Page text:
Genre: Action, Adventure, Fantasy
Directed by: Joachim Rønning and Espen Sandberg
Starring: Johnny Depp, Geoffrey Rush, Javier Bardem, Brenton Thwaites, Kaya Scodelario
It’s easy to forget that Johnny Depp was once nominated for an Oscar for his portrayal of Captain Jack Sparrow. Back then, before the franchise had become something of an overblown monstrosity, lost at sea, unable to stand firm beneath its own wobbly incoherence, Pirates of the Caribbean: The Curse of the Black Pearl was an invigorating blast of summer blockbuster entertainment. Fresh and exciting, it gave us engaging characters, good old fashioned swashbuckling thrills, cursed Aztec gold, and pirates who turn into skeletons by moonlight.
Three sequels and fourteen years later, the rollicking delights of that Pirates adventure seemed to have floundered, with thrills being replaced by overelaborate and overly complicated plots, a deluge of CGI monsters and a franchise becoming ever more bloated and unappealing with each subsequent entry. But with the fourth, and arguably weakest, entry in the franchise plundering a worldwide gross of over a billion dollars, it was inevitable that Disney were not about to let this ship sink to the depths.
So here we are with the fifth, and if early marketing is to be believed, “final” adventure in the Pirates franchise. Pirates of the Caribbean: Salazar’s Revenge (or Dead Men Tell No Tales for readers from across the pond) features everything we’ve come to expect from the franchise: supernatural Macguffins, fresh faced young lovers amidst a scourge of ruffians, cursed pirates, and Johnny Depp’s ever increasingly drunken and stumbling antics as Captain Jack. The end result is mediocre at best. At its worst, it’s a cavalcade of bland disjointedness, with a plot that barely holds together, dull characters and a tired staleness that makes you wish they’d stopped at number three.The story opens with young Henry Turner, son of former heroes Will Turner and Elizabeth Swann, who sets out to find a way to break the curse that has enslaved his father to the Flying Dutchman. To do this, he needs to find the Trident of Poseidon, a mythical object that is said to hold sway over the seas and the curses that inflict it, and to find it, he must team up with Captain Jack Sparrow. However, Jack has his own problems after he trades his magical compass for a bottle of rum, which, for various plot reasons, unleashes the ghostly pirate hunter Captain Salazar (Javier Bardem doing his absolute best) from his supernatural prison at the Devil’s Triangle. Along for the ride is Kaya Scodelario’s whip smart amateur scholar, Carina, who has her own reasons for seeking the Trident.
Cue ghost pirates, ships that literally eat other ships, zombie sharks, and some other things involving the British navy, and low and behold we have ourselves another mediocre Pirates of the Caribbean movie. The most annoying thing about this film is that it isn’t even that badly made; there’s some good stuff in here. The opening heist in which a bank is dragged through the streets is a hoot and the aforementioned zombie sharks are kind of fun. Yet the rest of the film is all so boring, and several times I found myself drifting off. Salazar’s Revenge lacks the freshness and invigoration that the first movie had in spades. The franchise, much like its lead character, has very much failed to develop in any way, shape or form.Speaking of its central lead character, it seems that all the quirky antics and stumbling semi-drunkenness that made Johnny Depp’s rogue Jack Sparrow so endearing in the first movie has seemingly dissipated, replaced instead by a shambling, slurring, drunken wreck that only seems to care about the paycheck. Admittedly, all the recent developments in Depp’s personal life may have played a factor in how I viewed the performance on screen, but there’s no denying that Depp himself seems to be going through the motions, failing, like the rest of the movie, to inject life into an otherwise stalled franchise.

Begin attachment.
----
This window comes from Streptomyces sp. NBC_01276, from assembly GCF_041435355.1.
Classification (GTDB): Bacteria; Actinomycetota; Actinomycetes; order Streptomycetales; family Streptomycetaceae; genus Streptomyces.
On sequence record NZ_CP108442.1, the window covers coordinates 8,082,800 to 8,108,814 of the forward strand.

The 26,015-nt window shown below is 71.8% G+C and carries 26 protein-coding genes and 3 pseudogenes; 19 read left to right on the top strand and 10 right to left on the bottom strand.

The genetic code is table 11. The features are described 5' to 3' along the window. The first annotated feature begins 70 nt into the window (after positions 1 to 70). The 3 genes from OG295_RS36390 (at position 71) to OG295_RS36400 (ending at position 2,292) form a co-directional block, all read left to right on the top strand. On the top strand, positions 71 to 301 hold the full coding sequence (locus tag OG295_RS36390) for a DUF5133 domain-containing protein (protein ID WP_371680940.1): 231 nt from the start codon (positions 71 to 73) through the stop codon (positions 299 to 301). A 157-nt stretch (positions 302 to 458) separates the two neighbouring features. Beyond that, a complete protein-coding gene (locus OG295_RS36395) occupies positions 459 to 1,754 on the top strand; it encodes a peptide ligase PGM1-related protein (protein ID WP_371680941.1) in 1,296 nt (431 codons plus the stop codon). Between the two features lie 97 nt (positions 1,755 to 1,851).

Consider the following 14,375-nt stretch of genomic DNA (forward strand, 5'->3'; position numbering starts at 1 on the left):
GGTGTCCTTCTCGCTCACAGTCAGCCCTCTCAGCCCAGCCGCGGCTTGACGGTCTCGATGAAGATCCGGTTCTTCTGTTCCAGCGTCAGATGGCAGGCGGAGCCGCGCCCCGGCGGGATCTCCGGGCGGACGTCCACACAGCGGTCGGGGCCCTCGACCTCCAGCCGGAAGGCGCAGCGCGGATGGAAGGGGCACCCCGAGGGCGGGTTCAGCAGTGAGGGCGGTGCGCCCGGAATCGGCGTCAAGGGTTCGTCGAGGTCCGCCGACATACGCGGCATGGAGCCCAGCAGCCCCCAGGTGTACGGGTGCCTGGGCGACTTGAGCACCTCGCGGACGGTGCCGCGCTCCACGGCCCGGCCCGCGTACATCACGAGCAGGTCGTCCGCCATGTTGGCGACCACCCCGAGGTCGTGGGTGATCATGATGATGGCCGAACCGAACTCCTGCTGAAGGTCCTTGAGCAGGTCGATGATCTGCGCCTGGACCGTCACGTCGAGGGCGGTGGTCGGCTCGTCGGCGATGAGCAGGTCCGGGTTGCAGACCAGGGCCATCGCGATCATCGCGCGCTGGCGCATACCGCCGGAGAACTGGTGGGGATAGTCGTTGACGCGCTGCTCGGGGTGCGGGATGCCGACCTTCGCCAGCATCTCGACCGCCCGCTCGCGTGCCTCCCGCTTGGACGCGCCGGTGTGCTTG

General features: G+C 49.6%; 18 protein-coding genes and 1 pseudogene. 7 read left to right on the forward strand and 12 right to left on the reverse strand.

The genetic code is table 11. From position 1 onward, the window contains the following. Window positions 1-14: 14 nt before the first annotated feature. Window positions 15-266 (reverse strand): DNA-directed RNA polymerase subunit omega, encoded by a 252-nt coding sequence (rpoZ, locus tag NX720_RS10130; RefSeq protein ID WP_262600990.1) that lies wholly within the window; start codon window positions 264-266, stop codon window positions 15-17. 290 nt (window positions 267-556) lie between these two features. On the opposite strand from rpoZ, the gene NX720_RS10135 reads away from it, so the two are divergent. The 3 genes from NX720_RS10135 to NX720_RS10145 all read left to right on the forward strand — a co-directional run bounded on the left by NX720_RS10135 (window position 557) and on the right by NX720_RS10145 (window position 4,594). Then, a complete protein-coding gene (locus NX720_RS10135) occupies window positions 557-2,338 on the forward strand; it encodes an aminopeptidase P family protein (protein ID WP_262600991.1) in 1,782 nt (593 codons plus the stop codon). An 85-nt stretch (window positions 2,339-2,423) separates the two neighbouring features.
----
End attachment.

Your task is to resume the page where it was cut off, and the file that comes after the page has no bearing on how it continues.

Out of all the performances, Kaya Scodelario is really the only one who manages to come out on top. Her character, Carina, drives the narrative, quickly establishing herself as the most capable and committed member of this (mis)adventure. She gives it her all, and deserves full credit for managing to inject much needed life in amidst the mediocrity of it all. Javier Bardem, meanwhile, whilst doing his best, is perhaps the weakest villain of the franchise to date. But that’s not his fault. Salazar is no different to any of the other villains that have come and gone; he’s yet another antagonist who plays things way too over the top, another ghostly sea captain cursed to live forever, condemned to never set foot on land for… reasons.
Will Salazar’s Revenge make a ton of money? Most likely. Will it please die-hard fans? Most definitely. But that doesn’t mean that this franchise has returned to form. In fact, it’s pretty much stayed exactly where it was, marooned on an island of its own incoherence, quickly sinking to the depths below.